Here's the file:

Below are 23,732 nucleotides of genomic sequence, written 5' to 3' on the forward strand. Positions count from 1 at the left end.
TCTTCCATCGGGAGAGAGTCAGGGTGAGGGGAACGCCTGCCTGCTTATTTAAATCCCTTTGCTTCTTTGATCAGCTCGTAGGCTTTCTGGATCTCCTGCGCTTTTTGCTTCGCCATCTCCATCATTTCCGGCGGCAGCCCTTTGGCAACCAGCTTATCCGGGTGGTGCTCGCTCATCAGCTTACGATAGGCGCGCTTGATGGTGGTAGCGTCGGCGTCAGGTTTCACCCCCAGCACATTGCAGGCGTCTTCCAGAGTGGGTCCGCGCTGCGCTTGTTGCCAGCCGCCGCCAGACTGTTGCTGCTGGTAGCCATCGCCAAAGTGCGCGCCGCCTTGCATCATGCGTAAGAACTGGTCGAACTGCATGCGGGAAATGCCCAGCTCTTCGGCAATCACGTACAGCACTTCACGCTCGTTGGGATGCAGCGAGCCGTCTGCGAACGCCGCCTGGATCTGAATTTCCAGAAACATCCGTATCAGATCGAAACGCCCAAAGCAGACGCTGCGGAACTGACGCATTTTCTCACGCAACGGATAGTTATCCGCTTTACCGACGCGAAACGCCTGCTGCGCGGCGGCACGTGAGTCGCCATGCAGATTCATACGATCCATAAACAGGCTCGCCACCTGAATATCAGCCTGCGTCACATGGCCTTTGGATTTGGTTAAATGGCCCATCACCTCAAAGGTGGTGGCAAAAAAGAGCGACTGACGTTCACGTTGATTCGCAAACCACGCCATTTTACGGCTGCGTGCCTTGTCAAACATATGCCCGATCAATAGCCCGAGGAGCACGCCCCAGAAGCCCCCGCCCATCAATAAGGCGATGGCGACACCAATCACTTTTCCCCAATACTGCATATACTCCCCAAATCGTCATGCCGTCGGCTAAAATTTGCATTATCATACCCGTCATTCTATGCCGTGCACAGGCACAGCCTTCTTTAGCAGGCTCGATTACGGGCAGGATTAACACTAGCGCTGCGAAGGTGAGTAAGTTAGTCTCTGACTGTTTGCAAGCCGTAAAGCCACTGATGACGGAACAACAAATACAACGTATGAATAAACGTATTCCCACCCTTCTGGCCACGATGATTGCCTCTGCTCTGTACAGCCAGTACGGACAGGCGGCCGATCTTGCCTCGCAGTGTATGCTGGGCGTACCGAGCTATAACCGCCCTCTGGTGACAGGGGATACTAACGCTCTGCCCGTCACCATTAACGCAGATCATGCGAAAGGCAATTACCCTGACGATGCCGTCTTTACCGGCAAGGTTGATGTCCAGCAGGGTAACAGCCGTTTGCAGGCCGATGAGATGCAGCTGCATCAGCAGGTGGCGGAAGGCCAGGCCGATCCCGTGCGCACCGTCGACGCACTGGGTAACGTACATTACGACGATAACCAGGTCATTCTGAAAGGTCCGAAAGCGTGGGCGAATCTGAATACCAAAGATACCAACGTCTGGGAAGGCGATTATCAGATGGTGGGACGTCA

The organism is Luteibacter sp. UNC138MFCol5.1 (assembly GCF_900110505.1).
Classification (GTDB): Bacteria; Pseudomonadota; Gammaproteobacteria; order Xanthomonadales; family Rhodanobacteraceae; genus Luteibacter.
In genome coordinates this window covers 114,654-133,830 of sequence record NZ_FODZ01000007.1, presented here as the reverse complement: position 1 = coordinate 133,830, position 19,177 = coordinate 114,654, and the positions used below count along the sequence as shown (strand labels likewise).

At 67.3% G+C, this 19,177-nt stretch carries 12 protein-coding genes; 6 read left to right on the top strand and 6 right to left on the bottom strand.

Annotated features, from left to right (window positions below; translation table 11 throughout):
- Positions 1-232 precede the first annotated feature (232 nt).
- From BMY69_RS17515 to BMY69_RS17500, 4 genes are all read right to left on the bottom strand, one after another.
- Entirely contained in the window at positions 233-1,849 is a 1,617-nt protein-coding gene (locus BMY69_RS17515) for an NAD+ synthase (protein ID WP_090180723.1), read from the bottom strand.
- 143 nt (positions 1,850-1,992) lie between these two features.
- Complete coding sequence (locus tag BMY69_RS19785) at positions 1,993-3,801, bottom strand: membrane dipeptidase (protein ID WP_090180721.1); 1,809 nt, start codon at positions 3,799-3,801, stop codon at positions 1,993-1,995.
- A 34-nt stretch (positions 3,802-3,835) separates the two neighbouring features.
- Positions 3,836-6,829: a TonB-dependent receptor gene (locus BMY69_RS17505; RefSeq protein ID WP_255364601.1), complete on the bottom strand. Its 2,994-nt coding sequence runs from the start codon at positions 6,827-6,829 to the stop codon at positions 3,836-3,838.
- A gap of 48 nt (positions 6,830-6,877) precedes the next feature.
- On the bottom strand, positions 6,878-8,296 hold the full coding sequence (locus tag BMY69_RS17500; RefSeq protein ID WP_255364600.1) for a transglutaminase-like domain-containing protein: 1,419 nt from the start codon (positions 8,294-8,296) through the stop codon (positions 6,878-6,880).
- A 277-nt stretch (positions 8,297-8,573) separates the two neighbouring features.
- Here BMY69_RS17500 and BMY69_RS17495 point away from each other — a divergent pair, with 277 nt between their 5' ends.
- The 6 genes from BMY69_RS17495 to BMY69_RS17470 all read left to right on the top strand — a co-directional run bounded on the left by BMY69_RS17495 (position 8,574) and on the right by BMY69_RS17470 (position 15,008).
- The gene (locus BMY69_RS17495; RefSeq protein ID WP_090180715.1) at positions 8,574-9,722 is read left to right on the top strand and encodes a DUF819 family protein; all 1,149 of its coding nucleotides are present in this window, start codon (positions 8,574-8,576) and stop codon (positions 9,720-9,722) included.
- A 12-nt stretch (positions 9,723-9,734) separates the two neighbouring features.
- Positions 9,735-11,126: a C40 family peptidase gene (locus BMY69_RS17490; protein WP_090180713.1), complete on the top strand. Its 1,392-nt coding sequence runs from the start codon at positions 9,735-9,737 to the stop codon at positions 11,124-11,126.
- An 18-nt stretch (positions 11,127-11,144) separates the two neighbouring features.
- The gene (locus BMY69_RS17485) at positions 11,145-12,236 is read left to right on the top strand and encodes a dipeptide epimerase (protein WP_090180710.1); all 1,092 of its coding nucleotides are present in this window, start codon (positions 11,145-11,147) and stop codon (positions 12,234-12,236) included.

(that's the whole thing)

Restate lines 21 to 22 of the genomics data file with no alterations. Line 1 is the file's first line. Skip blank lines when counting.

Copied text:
- A 12-nt stretch (positions 9,723-9,734) separates the two neighbouring features.
- Positions 9,735-11,126: a C40 family peptidase gene (locus BMY69_RS17490; protein WP_090180713.1), complete on the top strand. Its 1,392-nt coding sequence runs from the start codon at positions 9,735-9,737 to the stop codon at positions 11,124-11,126.